Stand-alone options include 19-inch wheels, park assist, an upgraded sound system, HD radio, a navigation system with iDrive, 16-way "Comfort" front seats and adaptive xenon headlights.

Performance & mpg

The 2008 BMW X3 3.0si is powered by a 3.0-liter inline-6 engine rated at 260 horsepower and 225 pound-feet of torque. There is a choice of either a six-speed manual or Sportmatic six-speed automatic transmission. Power is sent to all four wheels through an all-wheel-drive system. We've timed a manual X3 at 7.2 seconds for the 0-60-mph sprint. The automatic X3 earns 2008 fuel mileage numbers of 17 mpg city and 24 highway, while the manual version rates 1 mpg less in both instances.


The BMW X3 features full-length side curtain airbags, front-seat side airbags, active headrests, antilock disc brakes and a stability control system. Additional features include automatic brake drying (whereby the rotors are lightly "wiped" during wet weather conditions) and hill descent control. Rear seat side airbags are optional. In Insurance Institute for Highway Safety crash testing, the X3 earned the highest score of "Good" for both frontal-offset and side-impact tests.


If you judge small luxury SUVs solely by how well they slice through a curvy road, then there's no better one on the market than the 2008 BMW X3. The ultra-communicative and precise steering is simply the best, the spirited engine always has plenty of smooth thrust on hand, the suspension is nimble and the brakes are strong and resistant to fade. However, if what you're looking for is a family vehicle to haul the clan cross-country in maximum comfort or if you'd rather creep along a rutted trail than tear up the twisties, there are better choices.


The cabin of the X3 is well thought out and beautifully executed. Function takes priority over opulence, with excellent switch feel and plenty of storage cubbies. A DVD entertainment system is not available, and the audio and ventilation controls can be confusing at first, but once mastered, they return precise adjustments. We'd skip the navigation system, as BMW's befuddling iDrive system comes with it. Get an aftermarket unit instead. Support and comfort from the firm, well-shaped seats are excellent. Overall the X3's cabin is an environment geared for serious driving rather than entertaining diversion. Folding the rear seat forward reveals a healthy 71 cubic feet of cargo space.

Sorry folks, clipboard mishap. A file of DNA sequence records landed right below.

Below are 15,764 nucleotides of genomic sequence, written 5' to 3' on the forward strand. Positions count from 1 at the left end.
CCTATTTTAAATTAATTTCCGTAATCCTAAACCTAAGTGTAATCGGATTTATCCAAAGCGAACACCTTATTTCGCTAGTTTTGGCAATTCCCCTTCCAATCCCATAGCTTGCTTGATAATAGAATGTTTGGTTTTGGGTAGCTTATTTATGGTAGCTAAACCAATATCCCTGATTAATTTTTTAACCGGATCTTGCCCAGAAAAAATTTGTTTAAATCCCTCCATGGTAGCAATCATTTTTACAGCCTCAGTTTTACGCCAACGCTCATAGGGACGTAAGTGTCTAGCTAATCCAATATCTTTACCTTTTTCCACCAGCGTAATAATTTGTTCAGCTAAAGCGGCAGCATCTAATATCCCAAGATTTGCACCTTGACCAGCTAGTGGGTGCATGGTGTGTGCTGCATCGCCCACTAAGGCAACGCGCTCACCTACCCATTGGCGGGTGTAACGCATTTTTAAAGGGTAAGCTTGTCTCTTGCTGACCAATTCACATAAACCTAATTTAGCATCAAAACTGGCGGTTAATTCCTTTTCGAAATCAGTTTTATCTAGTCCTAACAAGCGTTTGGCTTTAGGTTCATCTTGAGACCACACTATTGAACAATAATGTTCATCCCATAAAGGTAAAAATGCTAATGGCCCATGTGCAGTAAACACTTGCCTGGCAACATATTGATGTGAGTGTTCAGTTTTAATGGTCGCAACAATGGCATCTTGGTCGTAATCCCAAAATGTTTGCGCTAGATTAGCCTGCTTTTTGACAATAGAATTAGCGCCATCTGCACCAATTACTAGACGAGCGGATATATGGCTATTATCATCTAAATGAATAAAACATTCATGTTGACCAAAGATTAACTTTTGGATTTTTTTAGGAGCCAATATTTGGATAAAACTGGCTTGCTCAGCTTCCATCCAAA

Edmunds expert review process

This review was written by a member of Edmunds' editorial team of expert car reviewers. Our team drives every car you can buy. We put the vehicles through rigorous testing, evaluating how they drive and comparing them in detail to their competitors.

We're also regular people like you, so we pay attention to all the different ways people use their cars every day. We want to know if there's enough room for our families and our weekend gear and whether or not our favorite drink fits in the cupholder. Our editors want to help you make the best decision on a car that fits your life.